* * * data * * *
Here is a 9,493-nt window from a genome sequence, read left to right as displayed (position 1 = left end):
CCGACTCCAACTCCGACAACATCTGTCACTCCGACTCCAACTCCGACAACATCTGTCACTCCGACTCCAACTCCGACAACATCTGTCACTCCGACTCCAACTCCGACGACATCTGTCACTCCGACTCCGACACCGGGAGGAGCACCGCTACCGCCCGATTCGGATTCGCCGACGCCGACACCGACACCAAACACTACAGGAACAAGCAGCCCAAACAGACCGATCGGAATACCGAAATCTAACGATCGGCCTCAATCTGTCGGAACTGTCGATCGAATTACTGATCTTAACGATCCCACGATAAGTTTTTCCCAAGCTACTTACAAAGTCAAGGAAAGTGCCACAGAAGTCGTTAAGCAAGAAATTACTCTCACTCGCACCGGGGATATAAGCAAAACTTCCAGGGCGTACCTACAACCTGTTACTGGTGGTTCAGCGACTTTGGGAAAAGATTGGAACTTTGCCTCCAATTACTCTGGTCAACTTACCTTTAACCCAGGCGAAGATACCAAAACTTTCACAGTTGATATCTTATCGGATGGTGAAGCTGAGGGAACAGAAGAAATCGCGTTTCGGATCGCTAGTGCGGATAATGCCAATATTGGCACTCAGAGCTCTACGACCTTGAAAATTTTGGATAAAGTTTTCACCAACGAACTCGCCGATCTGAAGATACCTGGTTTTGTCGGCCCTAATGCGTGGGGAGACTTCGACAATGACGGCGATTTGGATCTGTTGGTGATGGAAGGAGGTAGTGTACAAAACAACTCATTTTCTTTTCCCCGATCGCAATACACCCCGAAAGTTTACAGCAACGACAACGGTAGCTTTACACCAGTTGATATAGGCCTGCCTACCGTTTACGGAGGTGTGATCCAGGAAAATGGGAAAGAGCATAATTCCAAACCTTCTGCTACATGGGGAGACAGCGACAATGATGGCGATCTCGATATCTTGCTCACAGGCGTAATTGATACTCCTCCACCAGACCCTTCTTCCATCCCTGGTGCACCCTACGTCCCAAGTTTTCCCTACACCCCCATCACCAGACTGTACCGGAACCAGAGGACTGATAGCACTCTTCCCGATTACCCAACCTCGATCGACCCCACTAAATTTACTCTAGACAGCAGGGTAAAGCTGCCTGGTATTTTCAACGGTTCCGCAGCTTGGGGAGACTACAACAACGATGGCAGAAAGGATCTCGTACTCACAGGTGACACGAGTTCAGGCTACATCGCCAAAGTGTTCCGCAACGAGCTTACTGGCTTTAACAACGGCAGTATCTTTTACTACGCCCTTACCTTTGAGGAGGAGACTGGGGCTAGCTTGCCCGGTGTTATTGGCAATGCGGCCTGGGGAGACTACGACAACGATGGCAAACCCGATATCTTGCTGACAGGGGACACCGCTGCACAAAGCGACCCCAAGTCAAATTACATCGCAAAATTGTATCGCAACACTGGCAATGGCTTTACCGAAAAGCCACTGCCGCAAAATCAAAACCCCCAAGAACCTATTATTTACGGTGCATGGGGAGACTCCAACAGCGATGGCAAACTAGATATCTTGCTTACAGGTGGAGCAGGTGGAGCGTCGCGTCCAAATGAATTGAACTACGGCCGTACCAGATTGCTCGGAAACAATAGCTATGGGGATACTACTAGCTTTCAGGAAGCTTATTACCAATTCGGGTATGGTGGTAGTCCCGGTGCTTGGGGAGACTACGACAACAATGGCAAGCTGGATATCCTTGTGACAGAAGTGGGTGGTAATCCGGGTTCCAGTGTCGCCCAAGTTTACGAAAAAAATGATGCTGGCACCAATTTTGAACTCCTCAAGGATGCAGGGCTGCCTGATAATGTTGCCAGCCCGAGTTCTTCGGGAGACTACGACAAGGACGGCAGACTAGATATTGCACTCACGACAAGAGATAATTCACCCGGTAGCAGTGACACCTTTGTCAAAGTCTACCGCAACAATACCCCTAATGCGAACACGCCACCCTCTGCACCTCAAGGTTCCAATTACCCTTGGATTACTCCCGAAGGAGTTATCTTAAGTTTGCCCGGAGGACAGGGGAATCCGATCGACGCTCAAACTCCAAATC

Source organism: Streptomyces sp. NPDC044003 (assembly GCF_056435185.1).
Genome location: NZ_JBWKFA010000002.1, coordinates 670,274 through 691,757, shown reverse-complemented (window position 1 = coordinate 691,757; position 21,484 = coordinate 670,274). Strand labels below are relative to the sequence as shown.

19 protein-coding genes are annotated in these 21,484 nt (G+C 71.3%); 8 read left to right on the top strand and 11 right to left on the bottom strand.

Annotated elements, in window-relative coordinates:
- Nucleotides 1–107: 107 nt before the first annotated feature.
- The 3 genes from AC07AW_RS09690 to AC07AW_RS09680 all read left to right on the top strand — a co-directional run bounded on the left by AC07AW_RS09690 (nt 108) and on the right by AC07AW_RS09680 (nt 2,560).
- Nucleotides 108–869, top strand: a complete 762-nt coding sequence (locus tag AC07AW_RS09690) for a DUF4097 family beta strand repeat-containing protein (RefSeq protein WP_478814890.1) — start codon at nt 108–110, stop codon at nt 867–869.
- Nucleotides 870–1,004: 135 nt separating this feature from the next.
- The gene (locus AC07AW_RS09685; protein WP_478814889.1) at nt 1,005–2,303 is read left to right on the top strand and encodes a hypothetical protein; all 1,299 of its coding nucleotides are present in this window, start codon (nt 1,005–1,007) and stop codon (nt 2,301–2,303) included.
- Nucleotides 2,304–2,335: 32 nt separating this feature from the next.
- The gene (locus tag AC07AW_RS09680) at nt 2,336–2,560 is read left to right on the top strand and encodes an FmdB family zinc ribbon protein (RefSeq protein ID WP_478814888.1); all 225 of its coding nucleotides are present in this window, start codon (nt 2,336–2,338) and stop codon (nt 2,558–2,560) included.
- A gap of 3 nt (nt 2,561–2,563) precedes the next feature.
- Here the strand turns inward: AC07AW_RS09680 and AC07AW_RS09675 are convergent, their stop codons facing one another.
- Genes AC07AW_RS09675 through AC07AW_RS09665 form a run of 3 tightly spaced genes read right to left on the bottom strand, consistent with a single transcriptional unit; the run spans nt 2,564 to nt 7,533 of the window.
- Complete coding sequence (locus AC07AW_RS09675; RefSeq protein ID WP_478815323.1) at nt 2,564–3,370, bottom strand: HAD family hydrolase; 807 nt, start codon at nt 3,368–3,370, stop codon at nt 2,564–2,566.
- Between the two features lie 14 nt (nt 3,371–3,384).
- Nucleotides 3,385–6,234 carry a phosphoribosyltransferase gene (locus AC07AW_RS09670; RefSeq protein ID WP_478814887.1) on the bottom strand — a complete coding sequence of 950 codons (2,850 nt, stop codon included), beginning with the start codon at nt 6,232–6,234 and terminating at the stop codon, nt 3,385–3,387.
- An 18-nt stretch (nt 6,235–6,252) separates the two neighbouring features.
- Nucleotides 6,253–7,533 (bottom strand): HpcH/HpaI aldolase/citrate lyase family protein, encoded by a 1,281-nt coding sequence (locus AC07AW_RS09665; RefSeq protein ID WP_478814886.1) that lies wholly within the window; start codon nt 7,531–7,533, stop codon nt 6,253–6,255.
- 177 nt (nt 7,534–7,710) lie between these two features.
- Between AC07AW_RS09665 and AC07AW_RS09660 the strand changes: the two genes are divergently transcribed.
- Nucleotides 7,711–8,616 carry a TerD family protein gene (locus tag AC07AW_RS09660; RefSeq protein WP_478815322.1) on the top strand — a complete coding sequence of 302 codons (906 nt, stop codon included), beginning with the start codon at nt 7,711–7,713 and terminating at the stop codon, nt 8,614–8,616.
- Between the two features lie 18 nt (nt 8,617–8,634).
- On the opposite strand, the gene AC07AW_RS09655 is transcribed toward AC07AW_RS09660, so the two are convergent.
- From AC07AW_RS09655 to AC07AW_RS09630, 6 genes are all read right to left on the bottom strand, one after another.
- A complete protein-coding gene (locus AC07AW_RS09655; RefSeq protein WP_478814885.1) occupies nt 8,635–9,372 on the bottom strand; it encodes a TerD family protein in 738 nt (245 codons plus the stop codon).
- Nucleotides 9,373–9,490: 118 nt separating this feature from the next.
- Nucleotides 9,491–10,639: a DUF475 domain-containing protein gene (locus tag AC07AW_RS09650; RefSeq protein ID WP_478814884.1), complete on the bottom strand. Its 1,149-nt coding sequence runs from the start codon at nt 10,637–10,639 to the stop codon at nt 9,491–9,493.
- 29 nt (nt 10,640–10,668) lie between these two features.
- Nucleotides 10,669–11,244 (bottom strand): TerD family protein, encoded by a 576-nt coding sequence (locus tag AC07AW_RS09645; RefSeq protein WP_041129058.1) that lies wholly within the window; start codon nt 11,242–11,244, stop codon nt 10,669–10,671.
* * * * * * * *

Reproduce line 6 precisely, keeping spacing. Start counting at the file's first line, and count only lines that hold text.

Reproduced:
Annotated elements, in window-relative coordinates: